Austin’s popularity and subsequent expansion have been gaining momentum for almost two decades now, fueling the construction of massive projects throughout the metro. With a diverse workforce, a booming housing market and several major infrastructure projects underway, the metro is likely to maintain its place as a global destination for job creators and seekers alike, as well as students and innovation, a Downtown Austin Alliance spokesperson told Commercial Property Executive.
Ranging from massive mixed-use developments to infrastructure improvements, below is a list of noteworthy projects expected to transform Austin in the years to come. These ventures all share a strong commitment to sustainability, affordable housing and mobility, as well as enhancing people’s well-being and quality of life.
READ ALSO: Top Projects That Will Reshape Los Angeles
1. The Texas State Capitol Complex
The Texas Facilities Commission’s nearly $900 million complex is well underway and taking shape on four blocks in downtown Austin. Drawing on a 2016 master plan, the iconic project reimagines the Capitol Complex that will centralize all state agencies. Upon completion, the buildings are expected to save taxpayers $25 million on leases each year.
The two-phase mammoth development is set to include four new buildings totaling some 1.5 million square feet, underground parking and a 3-acre pedestrian mall. The $581 million first phase broke ground in mid-2018 and includes the 603,000-square-foot George H.W. Bush Building at 1801 Congress Ave. and the 416,000-square-foot 1601 Congress Ave. facility. Phase 1 is due for delivery in 2022.
With $313.7 million approved for Phase 2, construction is forecast to begin in late 2022 and complete in 2025, encompassing another pair of office buildings and an extension of the mall.
Major utility relocation efforts such as the cleanup and upgrade of the inlet to Waller Creek at 18th and San Jacinto, and irrigation/waterlines designed to be reclaimed-water ready are just a few examples of infrastructure improvements made in the area.
“We have also worked with the city of Austin and Texas State Preservation Board to reshape the site’s one-way streets to two-way streets and have planned for B-cycle stations at various locations,” Prince Chavis, project manager with TFC, told CPE.
In addition, the project will incorporate incentives for shared-use vehicles, carpool and electric vehicle charging stations, as well as multiple strategies in building automation design. With more than 900 caliper inches of new trees included in the first phase, sustainable building materials and minimization of waste through innovative construction methods, the project aims to improve the health and life quality of employees, visitors and residents, Chavis noted.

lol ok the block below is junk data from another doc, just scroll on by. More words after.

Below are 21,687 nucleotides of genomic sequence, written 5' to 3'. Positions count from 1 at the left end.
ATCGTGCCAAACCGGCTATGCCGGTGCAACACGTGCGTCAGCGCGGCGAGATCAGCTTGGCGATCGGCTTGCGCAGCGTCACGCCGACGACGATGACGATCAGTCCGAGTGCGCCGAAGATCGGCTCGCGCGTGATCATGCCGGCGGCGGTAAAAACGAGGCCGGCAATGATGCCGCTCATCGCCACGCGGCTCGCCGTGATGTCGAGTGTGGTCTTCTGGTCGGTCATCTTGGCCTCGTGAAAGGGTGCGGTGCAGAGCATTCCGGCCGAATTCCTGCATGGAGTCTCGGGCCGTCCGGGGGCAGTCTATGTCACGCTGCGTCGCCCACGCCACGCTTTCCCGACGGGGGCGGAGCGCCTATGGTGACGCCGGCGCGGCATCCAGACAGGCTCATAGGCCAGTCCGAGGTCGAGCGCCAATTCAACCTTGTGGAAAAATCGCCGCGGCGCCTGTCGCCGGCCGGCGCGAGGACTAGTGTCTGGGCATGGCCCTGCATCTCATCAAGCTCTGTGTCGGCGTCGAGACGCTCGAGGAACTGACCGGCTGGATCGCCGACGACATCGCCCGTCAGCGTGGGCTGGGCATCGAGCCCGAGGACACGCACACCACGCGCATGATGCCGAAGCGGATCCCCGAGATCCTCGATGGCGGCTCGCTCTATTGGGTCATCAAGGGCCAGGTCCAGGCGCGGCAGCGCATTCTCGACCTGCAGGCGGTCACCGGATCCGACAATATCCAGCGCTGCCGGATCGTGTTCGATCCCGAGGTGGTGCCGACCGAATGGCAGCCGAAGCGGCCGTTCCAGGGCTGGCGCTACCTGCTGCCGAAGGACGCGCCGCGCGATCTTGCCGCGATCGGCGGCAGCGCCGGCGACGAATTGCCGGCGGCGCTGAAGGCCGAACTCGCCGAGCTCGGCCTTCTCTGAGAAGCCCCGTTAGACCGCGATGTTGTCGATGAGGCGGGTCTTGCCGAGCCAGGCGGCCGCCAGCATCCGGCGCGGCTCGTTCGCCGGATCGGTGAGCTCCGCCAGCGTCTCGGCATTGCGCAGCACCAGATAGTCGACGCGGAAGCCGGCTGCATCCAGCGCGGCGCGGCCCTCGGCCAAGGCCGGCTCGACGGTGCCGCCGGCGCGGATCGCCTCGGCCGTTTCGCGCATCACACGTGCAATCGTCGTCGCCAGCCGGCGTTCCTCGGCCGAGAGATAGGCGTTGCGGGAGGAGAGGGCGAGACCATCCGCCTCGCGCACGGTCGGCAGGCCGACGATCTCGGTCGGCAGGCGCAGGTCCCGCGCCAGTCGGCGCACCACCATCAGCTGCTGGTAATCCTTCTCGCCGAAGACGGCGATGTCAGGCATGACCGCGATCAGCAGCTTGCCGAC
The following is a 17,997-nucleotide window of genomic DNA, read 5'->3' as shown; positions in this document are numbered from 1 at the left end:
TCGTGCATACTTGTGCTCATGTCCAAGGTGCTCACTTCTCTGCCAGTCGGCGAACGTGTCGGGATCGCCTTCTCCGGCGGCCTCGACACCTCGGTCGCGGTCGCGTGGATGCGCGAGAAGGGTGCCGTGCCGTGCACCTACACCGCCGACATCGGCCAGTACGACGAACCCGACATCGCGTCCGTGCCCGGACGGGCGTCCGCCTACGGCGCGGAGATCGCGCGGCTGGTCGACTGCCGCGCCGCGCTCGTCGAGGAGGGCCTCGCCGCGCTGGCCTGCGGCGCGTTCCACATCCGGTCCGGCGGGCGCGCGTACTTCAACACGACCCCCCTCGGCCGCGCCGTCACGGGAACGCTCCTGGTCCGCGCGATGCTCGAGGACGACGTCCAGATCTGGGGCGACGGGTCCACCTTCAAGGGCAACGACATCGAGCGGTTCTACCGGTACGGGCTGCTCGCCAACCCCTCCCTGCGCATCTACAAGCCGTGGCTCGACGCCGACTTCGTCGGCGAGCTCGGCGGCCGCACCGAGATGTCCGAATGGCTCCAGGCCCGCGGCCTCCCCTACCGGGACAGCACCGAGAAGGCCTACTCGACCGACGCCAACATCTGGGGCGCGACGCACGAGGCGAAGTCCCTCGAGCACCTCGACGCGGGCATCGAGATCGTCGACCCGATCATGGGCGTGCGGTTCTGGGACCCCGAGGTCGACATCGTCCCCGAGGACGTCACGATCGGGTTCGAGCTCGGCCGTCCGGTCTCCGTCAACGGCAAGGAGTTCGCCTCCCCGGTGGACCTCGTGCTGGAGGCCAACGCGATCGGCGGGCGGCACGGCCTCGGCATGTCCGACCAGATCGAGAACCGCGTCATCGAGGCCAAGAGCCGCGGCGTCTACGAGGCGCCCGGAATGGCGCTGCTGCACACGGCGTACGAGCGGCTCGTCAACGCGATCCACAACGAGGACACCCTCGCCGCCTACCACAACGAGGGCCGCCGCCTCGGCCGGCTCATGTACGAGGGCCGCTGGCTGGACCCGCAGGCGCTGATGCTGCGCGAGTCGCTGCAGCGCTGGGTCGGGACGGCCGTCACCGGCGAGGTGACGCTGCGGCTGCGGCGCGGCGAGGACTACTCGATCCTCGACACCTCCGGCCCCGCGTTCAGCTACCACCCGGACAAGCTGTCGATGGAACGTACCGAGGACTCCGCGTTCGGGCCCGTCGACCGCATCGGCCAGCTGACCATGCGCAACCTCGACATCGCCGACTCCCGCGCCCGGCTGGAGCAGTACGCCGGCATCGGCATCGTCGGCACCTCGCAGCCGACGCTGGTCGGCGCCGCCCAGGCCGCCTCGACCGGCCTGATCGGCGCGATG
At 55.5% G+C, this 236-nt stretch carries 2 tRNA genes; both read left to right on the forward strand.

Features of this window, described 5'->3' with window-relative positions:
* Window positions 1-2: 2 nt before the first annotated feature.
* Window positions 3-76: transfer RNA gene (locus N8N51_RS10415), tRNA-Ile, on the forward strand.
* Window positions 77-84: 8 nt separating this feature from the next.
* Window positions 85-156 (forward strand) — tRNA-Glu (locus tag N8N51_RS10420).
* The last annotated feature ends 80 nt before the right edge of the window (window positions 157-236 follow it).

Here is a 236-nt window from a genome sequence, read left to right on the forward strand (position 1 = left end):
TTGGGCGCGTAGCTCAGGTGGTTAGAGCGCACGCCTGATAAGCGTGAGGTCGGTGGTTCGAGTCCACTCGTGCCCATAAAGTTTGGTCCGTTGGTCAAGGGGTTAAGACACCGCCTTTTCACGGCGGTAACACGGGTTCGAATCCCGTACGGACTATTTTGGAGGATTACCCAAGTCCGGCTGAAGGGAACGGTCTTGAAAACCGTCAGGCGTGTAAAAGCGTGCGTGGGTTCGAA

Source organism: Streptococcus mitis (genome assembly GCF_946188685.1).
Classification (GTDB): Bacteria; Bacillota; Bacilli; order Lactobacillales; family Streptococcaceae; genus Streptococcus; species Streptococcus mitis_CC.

2. Project Connect
The Austin Transit Partnership’s $7.1 billion public transportation expansion, approved in the November election, is slated to include a new rail system, expanded bus service, a downtown transit tunnel and nine new park-and-rides throughout the region. The organization behind the plan, a partnership between the Capital Metropolitan Transportation Authority and the city of Austin, will secure financing from property taxes, Capital Metro funds and federal grant revenues.
“The program is an opportunity to help ease traffic congestion, reduce air pollution and strengthen connections and equitable opportunities in our community,” a Capital Metro spokesperson told CPE. According to the transportation authority, about 74 percent of Austinites drove to work alone in their cars before COVID-19.
“A zero-emission bus fleet is a primary goal and Capital Metro is committed to the use of innovative technology to create a more efficient, quiet and sustainable transit system. … By moving more people with fewer vehicles, public transportation can reduce greenhouse gas emissions. For buses, the reduction is more than 33 percent over private vehicles,” the spokesperson added.
Project Connect’s initial investment plan features 27 miles of rail service and 31 stations, and includes $300 million for anti-displacement investments, which will aim to create and preserve affordable housing along the new transit corridors. According to Capital Metro, for every billion dollars spent, approximately 21,800 jobs will be supported.
“Our region is expected to double in population in less than 20 years. Project Connect will be able to move more people more efficiently with two new light rail lines, enhanced commuter rail and several metro rapid busses,” an Austin Chamber of Commerce spokesperson said.
Projects that are faster to deliver, such as the MetroRapid routes, will begin construction as soon as this year, a Capital Metro spokesperson confirmed, adding that the team is advancing environmental and engineering efforts for the Orange and Blue lines, the Pleasant Valley and Expo MetroRapid routes, and McKalla station along the Red Line.
Project Connect is also expected to improve airport access, positively impacting conventions and hotel revenues in the long run, and allowing for future growth in the region, which is currently constrained by the capacity of roadways and rail stations, a Downtown Austin Alliance spokesperson observed.
3. East Village
The 425-acre, mixed-use development taking shape in Austin’s northeast technology corridor is set to feature office and retail space, housing, restaurants, hotels, a grocery store and a movie theater. Developed by a Reger Holdings and KB Home partnership, East Village will also include a variety of open spaces and common areas for gatherings and events.
“An expansive green belt separates the mixed-use commercial and multifamily from the single family, with an interconnecting trail system,” Cara Kane, KB Home spokesperson, explained. The project, “an urbanist dream development of connecting residents,” provides a mix of lifestyle living, within walkable retail and entertainment options, Kane added.